Siva was a little boy who used to study in the primary school of little village Mareya. He studied in either the 2nd or 3rd class, he couldn’t tell for sure because classes for both were clumped together. Neither could he tell his age, specially when most kids simply could not learn numbers beyond small counts like 3, 5 or 10. Siva also had a vague idea about the country ‘India’ even though he had classmates curiously named ‘America’and ‘Stalin’. Siva also wondered whether plants had life,or if it was true that dead snakes if put back into their ‘bil’ (snake pit) would resurrect. In Siva’s language – a mix of Chhattisgarhi and Surgujai, the sun and the moon are just one thing called ‘jon’.
Siva’s comprehension of the world was similar to that of the small child Aakash, in whose Gondi language, ‘Mara’ was the word that describes everything, not just the sky, but all of existence. The cosmos.
Siva’s limited existence revolved around his house, fields, faraway mountains, school and the weekly haat (open-air market).
When there was a rumour of child kidnappers, kidney thieves in their area, someone had been killed. “How did they catch the kidney thief, Baba?” Siva asked, not knowing that someone had been lynched on mere suspicion. As if to cover up the collective guilt of a mob-murder that took place in broad daylight, the elder replied, “They had found a false wig, sari, blouse, women’s things in his bag, makeup ka saman, and a knife too”.
II. New Delhi.
Hearing the story someone said, “Could’ve been a hijra right?”
Someone else quickly interjected, “Or just an actor, may be?”
III. Udainagar, Madhya Pradesh
In a crowded bus through hilly districts, squeezed between tribal people and non-tribal Indian hindus was someone who wore a red sari and a bindi, a 5 o’clock shadow on cheeks and chin; with one hand that fairy sometimes caught a falling pallu, sometimes a slipping wig.
IV. Baroda, Gujarat
The midnight bus to Bombay stopped near the highway, and two passengers boarded the bus. One in a steel grey sari and the other in a yellow and white salwar suit. Inside the sleeper AC Volvo the conductor made the salwar suit person a request. The passenger in the sari wanted to take the lower berth, the salwar person gladly accepted and threw their rucksack on the upper berth. Only in the morning somebody knocked on the sliding door of the upper berth, the salwar person slid open the door, the sari person extended thanks, and added, “I haven’t recovered from the surgery yet.”
Then the sari person waved the salwar person goodbye.And before leaving, added full of regret, of the untimely death of her father, of an ailing mother, of changing cities for work, and then before the final goodbye the hijra asked the kothi, “What are people like us called in English?”
A young boy was going to meet a lover. At 5 in the morning. In a local train from Bandra to VT. He stood near the door when in Dadar a beautiful person, wearing flowers in their hair and looking so fresh so early in the morning, asked the boy for some money. The young boy in morning delirium shook his head in the negative, “I have no money”. The one with flowers in hair warned the boy, “Don’t lie to me so early in the morning”. The boy handed over a five rupee coin sheepishly, the train slowed down at the next station and the one in the sari ran up to the counter to fetch herself the first cup of morning tea.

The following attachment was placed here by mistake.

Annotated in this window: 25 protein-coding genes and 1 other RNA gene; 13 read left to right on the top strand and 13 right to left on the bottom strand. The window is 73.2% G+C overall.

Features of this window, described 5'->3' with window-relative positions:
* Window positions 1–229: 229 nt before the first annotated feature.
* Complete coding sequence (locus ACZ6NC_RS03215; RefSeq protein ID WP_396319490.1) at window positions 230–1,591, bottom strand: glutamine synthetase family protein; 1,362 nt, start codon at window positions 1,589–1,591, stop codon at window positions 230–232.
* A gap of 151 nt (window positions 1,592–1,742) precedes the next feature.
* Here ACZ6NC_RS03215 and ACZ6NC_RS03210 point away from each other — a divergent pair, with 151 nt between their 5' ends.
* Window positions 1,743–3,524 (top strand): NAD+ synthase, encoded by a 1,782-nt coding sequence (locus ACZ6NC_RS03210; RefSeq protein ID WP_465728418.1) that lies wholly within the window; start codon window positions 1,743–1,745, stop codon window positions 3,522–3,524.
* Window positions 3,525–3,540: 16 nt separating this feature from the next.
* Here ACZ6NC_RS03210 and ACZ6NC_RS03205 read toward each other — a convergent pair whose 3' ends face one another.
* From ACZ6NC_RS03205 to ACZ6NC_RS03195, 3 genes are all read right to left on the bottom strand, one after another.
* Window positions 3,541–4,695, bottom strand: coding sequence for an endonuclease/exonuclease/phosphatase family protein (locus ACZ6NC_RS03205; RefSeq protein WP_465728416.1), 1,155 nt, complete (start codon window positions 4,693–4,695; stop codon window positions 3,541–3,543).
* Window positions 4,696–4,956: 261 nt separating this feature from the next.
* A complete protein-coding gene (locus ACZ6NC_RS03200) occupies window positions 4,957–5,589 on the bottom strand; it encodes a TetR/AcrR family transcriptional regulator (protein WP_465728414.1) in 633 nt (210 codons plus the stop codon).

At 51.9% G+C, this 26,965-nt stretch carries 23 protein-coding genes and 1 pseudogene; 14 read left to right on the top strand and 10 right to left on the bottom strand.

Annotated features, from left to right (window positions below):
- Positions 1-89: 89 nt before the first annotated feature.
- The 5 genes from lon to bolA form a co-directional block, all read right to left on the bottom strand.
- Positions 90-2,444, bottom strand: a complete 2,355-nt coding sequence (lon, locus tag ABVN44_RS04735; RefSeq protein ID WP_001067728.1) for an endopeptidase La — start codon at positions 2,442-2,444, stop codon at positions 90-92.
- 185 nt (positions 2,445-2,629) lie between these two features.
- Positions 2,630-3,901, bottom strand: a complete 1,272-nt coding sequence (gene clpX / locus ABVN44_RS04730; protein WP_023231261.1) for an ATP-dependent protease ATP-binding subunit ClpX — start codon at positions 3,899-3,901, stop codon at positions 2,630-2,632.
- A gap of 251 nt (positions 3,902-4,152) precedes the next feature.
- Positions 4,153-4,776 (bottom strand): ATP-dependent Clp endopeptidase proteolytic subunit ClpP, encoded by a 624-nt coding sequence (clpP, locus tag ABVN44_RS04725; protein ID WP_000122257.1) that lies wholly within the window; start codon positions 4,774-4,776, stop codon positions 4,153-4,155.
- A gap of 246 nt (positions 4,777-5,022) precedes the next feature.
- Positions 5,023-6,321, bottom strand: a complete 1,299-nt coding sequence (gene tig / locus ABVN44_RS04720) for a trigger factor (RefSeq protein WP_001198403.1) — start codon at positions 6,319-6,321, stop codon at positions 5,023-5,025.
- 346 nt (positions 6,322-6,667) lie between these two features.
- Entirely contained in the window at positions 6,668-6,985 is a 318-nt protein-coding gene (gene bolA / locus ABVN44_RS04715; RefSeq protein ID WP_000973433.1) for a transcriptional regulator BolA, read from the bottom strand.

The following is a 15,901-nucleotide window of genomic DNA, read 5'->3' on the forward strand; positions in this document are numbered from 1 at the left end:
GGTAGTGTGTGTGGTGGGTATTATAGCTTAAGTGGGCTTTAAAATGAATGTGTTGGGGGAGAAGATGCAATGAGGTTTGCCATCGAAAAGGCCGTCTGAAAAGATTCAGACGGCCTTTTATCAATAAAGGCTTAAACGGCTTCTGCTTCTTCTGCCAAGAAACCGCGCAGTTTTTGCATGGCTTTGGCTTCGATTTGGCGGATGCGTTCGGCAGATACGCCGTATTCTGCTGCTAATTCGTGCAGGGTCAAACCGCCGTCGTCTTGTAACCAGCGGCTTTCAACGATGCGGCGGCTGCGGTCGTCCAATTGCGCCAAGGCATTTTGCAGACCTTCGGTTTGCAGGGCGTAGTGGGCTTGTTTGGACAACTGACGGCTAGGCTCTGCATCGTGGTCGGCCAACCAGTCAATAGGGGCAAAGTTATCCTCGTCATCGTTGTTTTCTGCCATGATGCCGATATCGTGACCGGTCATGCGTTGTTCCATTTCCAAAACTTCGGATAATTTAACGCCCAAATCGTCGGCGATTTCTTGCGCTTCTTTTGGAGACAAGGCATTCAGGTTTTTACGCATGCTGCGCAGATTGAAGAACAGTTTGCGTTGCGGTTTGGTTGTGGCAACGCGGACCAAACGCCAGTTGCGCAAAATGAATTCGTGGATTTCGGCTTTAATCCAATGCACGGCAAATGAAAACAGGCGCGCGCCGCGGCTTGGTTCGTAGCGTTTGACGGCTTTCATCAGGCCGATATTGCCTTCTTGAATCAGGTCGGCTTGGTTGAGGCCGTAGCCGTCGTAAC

The short pieces compiled above, titled ‘In Transit’ are the writer’s creative expression to a set of questions that emerge from the political categories of gender, body, sexuality, performance, intercourse and identity. Some of these questions are mentioned below.
I want the ‘said’ performance artists to answer me a question. “Do you feel like a ‘different’ person when you perform?”
“Or do you perform the more ‘real’, deeper you?
“Do you perform a breakdown?”
The next piece is a literary rendition (biographical) of the writer’s own experience of transitioning.
At first it felt like the blossoming of a flower.
I had never felt so sexy ever before. The mirror, it looked back at my eyes. Enclosed within kajal lines.
I felt shy.
I had never felt so shy ever before. So shy and so sexy. Together. It wrecked my life.
I had never known of performance ever before. I watched it on TV. A footage of the parliament. Where Smriti Irani mourned Rohith’s life. That moment it became clear to me, why so many actors shift from screen to real life. Perfect individuals, acting like an actor, or acting like a politician, sometimes, both at the same time.
I had never known of phobia ever before. I watched it unfold in front of my own evil eye. “What creature is this?” asked the gully cricket playing guys.
The fear I had always felt surround me in public places, confirmed itself.
I could have called it transformation instead of transitioning. But it became clear to me that transitioning does not necessarily imply a caterpillar-butterfly story but that it means a gradual acceptance of the self (and the self is ever-transitioning); of being comfortable in your own skin (even if it means shedding skin); of perfecting your act (even if it means learning a few new things).
To trans is to survive the catastrophe of gender.